FEMA to reimburse city
Published 12:11 am Friday, July 15, 2011
NATCHEZ — After months of waiting, the city can apply to the Federal Emergency Management Agency to be reimbursed for money spent through flood recovery.
Gov. Haley Barbour made the announcement Tuesday, and 12 other counties in Mississippi were also made eligible to receive those reimbursements.
Through the state of emergency declaration — which was made several weeks ago — FEMA could only offer reimbursements for protective measures, like the cost of sandbags and workers’ overtime pay.
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Individuals could also apply.
“(FEMA) did an emergency declaration for protective measures to enable local entities to protect themselves,” Adams County Emergency Management Director Stan Owens said. “The difference is, an ‘emergency declaration’ means there’s not a true disaster yet.”
Now, though, Owens said, FEMA has “upgraded” to include the cost of things like debris removal, road repairs and rebuilding infrastructure.
FEMA will pay 75 percent of the total cost, he said, while the county and the state split the remaining 25 percent and pay 12.5 percent each.
City Engineer David Gardner said Adams County would probably apply for approximately $85,000 in reimbursements, but the city’s flood expenditures are still being tallied.
Public works totals haven’t been factored into the estimated cost yet, Gardner said, but the pumps that had to be rented to pump wastewater from Under-the-Hill and the rehabilitation of the lift station there would probably be the mostly costly factors.
However, applications won’t be available until after today when leaders will have sat through an informational “kick-off” meeting, Gardner said.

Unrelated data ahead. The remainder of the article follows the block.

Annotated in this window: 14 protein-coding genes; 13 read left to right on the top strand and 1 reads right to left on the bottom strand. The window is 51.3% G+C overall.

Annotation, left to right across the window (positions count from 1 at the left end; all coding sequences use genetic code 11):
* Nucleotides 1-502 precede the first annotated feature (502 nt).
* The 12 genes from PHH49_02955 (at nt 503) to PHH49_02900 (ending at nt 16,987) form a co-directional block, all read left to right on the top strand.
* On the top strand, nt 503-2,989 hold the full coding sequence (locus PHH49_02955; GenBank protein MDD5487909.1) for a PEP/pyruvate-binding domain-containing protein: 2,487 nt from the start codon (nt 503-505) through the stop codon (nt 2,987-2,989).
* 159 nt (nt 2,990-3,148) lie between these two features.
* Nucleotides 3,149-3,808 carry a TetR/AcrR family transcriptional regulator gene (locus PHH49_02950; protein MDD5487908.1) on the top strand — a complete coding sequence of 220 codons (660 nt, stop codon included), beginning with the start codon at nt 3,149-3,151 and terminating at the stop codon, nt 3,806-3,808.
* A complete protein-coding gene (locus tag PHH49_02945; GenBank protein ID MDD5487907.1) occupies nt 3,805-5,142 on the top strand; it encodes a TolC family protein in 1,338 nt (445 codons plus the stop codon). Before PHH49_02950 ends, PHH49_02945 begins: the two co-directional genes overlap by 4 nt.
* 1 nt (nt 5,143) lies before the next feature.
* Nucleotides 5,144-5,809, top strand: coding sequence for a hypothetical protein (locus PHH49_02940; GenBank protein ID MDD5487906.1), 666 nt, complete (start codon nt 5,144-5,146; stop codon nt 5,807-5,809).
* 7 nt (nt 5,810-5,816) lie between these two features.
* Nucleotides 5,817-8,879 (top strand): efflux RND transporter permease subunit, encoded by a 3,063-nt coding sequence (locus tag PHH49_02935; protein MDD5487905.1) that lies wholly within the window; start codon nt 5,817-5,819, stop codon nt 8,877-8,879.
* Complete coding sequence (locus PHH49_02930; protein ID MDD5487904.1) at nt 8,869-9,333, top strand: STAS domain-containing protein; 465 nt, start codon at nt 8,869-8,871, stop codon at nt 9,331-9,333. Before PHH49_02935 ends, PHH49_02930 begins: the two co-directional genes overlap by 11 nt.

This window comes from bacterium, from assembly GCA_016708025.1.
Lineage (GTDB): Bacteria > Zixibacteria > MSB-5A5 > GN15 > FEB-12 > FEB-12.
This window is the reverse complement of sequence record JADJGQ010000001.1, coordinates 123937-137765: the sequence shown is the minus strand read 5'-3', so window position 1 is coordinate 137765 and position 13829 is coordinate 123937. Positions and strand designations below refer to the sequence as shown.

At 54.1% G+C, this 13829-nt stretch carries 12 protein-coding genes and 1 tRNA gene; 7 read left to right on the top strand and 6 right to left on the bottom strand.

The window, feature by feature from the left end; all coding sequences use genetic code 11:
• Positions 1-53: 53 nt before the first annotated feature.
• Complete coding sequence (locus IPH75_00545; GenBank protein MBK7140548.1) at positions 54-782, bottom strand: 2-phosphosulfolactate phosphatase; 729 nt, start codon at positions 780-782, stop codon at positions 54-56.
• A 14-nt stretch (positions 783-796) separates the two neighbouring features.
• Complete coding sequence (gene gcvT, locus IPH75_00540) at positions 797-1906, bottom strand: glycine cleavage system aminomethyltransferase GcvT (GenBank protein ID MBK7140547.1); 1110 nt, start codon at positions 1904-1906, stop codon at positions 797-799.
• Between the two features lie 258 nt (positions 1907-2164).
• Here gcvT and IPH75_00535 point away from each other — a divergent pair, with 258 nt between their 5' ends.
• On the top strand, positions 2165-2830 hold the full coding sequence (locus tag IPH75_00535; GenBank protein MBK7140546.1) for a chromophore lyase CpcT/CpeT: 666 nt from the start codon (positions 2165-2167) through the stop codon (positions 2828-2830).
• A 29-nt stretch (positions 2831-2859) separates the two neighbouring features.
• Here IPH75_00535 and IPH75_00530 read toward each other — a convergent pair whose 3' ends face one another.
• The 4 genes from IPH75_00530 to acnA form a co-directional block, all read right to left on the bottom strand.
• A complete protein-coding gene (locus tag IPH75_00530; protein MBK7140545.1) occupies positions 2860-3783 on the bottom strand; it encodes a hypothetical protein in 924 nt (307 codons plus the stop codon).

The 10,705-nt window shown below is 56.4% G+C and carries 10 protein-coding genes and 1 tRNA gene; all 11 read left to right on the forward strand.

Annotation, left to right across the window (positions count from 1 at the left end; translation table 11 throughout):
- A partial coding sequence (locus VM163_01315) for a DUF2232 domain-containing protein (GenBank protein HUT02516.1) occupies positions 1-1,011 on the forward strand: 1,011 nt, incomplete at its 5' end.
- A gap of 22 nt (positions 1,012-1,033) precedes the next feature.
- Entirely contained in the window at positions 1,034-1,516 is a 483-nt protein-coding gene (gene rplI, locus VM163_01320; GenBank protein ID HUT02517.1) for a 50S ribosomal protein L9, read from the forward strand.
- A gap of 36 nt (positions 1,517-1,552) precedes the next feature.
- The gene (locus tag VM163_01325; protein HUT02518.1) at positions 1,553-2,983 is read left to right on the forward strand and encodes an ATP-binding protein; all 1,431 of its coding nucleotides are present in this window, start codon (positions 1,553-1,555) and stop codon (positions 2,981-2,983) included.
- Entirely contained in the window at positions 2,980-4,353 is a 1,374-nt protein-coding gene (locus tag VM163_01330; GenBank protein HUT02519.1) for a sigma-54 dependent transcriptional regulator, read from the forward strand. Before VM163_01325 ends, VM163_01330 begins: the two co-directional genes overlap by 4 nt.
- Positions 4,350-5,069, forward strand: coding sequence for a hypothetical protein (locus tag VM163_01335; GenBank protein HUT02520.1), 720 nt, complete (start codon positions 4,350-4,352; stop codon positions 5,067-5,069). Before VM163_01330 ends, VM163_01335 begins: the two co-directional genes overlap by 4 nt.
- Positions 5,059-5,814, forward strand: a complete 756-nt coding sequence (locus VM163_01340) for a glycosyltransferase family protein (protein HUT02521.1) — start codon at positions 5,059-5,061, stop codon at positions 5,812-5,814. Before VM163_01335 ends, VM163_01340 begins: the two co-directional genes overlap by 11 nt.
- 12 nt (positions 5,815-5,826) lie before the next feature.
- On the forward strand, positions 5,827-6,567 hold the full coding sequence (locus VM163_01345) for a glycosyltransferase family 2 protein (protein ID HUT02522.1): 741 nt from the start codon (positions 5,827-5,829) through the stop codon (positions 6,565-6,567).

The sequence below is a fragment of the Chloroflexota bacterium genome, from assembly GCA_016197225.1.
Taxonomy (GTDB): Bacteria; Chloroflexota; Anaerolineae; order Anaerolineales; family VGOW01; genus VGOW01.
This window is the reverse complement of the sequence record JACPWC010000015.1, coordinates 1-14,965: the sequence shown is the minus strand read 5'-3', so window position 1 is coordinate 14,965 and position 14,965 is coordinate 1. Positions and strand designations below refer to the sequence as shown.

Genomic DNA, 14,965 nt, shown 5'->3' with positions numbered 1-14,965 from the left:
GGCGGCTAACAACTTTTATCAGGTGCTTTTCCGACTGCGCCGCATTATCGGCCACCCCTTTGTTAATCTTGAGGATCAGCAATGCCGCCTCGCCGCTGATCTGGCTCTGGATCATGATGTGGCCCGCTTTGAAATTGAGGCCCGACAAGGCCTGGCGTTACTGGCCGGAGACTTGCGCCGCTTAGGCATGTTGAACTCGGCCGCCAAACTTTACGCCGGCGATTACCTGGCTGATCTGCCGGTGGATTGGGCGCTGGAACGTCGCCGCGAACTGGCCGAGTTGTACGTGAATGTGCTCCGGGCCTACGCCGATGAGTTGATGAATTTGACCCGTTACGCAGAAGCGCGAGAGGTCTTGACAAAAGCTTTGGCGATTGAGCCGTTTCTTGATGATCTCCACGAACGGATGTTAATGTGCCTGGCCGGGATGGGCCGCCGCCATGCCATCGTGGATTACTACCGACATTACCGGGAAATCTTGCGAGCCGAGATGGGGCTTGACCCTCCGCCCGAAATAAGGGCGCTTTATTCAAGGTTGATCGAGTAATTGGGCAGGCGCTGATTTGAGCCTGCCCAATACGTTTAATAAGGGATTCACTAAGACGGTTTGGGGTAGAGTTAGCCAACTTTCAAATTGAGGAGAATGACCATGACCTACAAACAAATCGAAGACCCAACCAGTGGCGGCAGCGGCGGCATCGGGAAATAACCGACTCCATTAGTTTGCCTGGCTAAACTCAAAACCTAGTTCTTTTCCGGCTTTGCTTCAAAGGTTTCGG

The city had to spend a certain amount of money before the flood recovery or public assistance funds were available, Owens said.
“Once (FEMA) realized we met our threshold — $112,000 — in protective measures and damages, that’s when they went ahead and (added public assistance),” he said.
Mississippi Emergency Management Agency Spokesman Greg Flynn said the state also had to meet a threshold of $3.8 million in protective measurements and estimated damages before counties could be looked at individually.
“We’ve been working very closely with the county to document costs and keep records for when it got approved (for public assistance),” Flynn said.
“We had to wait for the water to recede so FEMA damage assessment teams could actually get on the ground to go in and get the proper numbers.”
Reimbursements won’t be dispersed until a few months after the applications are approved, he said.
“It takes several months depending on how large of a project it is,” Flynn said.
Without the public assistance reimbursements, he said, Mississippi counties might have a struggle rebounding from the flood.
“I’m very thankful that FEMA saw our need,” Flynn said. “The budget is tight nationally and in Mississippi, and it’s really going to help (those counties) get back on their feet a whole lot faster.”